I for myself will decide every time whether I am in the mood for a dose of Shea. If I click his site, I won’t blame him if what I find it’s not of my liking. But I will always find him – even when he is wrong, which is very often – a preferable way to employ my time than the huge amount of Catholic blogs for the kindergarten available around.

Mundabor

 

 

 

Posted on June 7, 2013, in Catholicism, Conservative Catholicism, Traditional Catholicism and tagged . Bookmark the permalink. 13 Comments.

  1. Mark Shea’s “repentance” is phony as a three dollar bill. He is doing this strictly for public effect. I know for a fact he has not personally contacted the people who he has gone out of his way to defame and vilify. He actually cyberstalked a friend of mine for about seven years! Sometimes he has even called up people’s workplaces to get them in trouble with their employers. IMHO, the only reason this “repentance” took place is because too many of his readers were complaining about his vicious behaviors and not visiting his crummy blog anymore. Nope, Mund, this is repentance from the Uriah Heap school of humility. (He’s so ‘umble!)

    • Frankly, Uriah Heap also came to my mind, but I prefer to give him the benefit of the doubt. The main point of the blog post, though, is that if I click him I must know an Uriah Heap might be hiding there.

      I think Shea has realised it starts to backfire, and he lives of his Internet activities, which OTOH can be the cause for a true change, too.

      We shall see. Best luck to him.

      M

  2. vermontcrank1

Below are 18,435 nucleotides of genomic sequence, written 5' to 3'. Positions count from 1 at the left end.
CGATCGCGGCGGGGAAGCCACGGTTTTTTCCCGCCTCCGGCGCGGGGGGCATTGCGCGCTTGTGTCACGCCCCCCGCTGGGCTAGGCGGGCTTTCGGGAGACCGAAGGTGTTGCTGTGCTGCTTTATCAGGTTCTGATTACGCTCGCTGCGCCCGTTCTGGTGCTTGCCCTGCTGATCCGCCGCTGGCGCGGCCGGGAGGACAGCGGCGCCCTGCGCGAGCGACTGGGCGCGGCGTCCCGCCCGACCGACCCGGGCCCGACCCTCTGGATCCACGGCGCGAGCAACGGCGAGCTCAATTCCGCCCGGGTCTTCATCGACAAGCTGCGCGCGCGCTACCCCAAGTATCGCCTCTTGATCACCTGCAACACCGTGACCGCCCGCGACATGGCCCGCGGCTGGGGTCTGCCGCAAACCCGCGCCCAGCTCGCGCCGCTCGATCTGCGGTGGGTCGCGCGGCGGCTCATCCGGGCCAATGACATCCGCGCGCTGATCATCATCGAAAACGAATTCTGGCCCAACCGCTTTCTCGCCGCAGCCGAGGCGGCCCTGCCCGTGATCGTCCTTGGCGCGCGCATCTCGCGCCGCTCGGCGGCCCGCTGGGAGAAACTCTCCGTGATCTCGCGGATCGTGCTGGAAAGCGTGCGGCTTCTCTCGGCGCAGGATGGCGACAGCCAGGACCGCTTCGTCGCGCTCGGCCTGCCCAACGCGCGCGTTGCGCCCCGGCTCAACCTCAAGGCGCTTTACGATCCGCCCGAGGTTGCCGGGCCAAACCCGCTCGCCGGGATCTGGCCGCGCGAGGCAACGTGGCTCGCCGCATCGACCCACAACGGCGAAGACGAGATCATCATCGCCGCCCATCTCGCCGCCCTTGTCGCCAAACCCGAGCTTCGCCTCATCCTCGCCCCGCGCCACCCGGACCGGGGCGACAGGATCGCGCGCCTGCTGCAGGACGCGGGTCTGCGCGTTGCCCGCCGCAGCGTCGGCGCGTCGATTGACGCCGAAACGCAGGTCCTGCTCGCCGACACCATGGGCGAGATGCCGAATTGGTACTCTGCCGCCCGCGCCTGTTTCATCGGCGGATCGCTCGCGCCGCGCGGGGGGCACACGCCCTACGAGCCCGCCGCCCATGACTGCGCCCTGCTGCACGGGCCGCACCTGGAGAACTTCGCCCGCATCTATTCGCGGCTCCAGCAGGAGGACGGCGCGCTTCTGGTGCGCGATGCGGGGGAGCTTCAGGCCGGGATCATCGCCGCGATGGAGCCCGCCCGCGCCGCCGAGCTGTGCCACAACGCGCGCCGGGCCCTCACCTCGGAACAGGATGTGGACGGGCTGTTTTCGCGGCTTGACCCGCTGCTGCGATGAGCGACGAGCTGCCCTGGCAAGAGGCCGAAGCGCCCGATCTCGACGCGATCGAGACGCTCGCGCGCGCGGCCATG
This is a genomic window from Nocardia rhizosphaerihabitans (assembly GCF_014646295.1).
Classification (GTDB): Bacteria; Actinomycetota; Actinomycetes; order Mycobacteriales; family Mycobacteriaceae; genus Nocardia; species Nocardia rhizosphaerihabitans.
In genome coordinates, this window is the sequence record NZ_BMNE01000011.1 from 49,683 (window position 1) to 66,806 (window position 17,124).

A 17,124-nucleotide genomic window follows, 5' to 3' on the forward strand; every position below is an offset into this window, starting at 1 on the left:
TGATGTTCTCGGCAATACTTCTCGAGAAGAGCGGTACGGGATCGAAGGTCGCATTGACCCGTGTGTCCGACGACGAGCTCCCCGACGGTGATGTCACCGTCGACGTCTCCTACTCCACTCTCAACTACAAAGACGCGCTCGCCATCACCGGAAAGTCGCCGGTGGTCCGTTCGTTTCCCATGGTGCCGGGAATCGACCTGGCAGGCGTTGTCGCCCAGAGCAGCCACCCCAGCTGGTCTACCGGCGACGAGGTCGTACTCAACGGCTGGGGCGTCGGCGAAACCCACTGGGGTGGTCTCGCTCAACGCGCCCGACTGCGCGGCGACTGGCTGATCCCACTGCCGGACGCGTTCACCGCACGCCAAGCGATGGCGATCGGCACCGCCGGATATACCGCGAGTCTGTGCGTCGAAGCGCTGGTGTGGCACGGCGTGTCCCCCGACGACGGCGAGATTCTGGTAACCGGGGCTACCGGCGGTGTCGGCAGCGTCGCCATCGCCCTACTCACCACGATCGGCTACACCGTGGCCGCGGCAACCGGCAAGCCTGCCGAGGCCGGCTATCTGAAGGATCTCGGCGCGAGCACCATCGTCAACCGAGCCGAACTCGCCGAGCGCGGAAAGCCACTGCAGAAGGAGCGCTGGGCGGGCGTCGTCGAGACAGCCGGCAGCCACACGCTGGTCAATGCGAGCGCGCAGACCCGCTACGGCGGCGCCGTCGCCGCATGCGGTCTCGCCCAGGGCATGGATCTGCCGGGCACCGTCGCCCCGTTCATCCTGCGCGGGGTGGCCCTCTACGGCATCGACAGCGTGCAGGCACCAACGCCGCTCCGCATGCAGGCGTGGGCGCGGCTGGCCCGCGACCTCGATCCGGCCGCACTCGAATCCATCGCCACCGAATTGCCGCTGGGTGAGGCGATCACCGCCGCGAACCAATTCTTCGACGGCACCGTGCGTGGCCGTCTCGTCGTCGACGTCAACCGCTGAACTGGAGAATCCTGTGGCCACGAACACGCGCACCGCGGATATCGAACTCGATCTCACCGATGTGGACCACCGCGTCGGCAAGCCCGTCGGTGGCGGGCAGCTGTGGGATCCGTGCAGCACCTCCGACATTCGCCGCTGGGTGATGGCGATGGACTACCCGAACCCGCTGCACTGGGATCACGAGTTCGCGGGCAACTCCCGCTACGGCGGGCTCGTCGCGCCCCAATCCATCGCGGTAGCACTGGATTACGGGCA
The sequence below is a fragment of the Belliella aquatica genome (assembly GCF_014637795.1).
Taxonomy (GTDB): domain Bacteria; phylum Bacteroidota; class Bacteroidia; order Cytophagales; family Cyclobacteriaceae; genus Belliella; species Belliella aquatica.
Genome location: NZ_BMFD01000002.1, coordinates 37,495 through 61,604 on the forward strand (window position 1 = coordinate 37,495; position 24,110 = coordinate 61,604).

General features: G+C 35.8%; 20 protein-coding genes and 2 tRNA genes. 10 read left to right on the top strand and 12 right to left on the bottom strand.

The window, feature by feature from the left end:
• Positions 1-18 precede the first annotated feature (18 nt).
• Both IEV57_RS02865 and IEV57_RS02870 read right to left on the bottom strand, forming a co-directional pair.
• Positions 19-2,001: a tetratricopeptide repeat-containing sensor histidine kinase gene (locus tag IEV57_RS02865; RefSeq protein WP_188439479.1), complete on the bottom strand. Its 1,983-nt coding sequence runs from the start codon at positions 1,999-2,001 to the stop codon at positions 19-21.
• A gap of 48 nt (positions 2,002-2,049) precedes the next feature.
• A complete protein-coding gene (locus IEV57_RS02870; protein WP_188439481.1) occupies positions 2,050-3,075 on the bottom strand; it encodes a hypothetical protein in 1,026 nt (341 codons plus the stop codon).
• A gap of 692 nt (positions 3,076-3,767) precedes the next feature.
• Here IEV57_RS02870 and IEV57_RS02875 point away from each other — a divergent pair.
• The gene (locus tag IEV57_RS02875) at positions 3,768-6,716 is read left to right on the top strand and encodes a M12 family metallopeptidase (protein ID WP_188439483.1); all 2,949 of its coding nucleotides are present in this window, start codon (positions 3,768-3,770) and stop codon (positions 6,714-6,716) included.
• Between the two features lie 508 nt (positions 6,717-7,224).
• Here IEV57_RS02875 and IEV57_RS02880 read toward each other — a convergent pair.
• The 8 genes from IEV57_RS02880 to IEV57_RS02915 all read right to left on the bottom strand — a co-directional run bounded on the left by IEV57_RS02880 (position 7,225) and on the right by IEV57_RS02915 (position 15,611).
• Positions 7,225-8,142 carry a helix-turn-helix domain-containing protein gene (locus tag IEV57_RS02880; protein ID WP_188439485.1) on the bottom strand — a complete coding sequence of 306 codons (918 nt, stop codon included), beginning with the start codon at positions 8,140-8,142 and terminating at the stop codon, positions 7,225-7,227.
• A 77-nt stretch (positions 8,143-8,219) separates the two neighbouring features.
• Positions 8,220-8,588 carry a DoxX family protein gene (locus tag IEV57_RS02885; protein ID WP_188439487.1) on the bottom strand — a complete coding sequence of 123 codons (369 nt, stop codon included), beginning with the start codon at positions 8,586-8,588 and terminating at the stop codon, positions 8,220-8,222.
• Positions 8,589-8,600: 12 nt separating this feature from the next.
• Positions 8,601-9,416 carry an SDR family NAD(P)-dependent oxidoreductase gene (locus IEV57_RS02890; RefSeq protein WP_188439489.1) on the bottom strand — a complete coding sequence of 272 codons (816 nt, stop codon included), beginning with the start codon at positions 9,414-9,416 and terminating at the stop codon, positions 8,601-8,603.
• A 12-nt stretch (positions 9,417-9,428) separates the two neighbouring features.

Mr. Shea is constrained to make these apologies at least once a year but, to be fair to him, he is one of the biggest bloggers out there; on the other hand, why’n’hell does anyone read him?

    • I visit the blog rarely, but when I do it is to see what wrong arguments are being made there, as it can be a useful source for blog posts with the right ones.

      M

  3. A haiku for you:

    a man who speaks straight
    steadfastly standing for Truth
    enlightens others

  4. The problem that many of us have with Shea is his consistent misrepresentation of the stated positions of others: resulting in a level of untruthfulness so great and so consistent as to appear willful–not to mention calumny. Additionally, his personal attacks on other orthodox Catholics of good will who are sincerely trying to put Christ in the center of their lives: but again, too often not honestly discussing the issues. There is no “doubtful things” concerning which Catholics may legitimately disagree in his approach. There are no good faith disagreements in his approach. There is only: agree with me or you are evil and not really Catholic. You find it much more in the comboxes than in the articles. (Example, if you question whether Church teaching is as clear as he claims on torture, there is only one possibility: you are in favor of torture.

  5. Bravo! Life IS too short, and I choose my blogs like I choose beer or make coffee–dark and full-bodied. No sugar added. Bitterness is usually an asset with both, as long as its not overdone.

  6. Right on! We conservatives don’t need to please anyone. Trying to do so just wastes time.

  7. Shea hasn’t really repented. He never bothered to contact the offended parties first before he made his grand public act of so-called repentance. This is all for public effect, a Pharisee put-on. He’s just blowing his own horn to show how ‘umble he is in Uriah Heap fashion.

  8. Mundabor, I’m sorry that people treat you badly sometimes. Haven’t checked out the tweets or Facebook, but cruelty is so faceless. Waiting for more holy stuff from you. With love…

    • Oh don’t worry, on Twitter one “gives them and takes them”, and I am no angel myself. Thicker skin than most, too… 😉

      Whilst I try to do my best, please consider I am a wretched sinner in need of prayers. I do not see anything “holy” in myself, but I certainly try to uphold what is holy. This just in case anyone should think I am anything special.

      M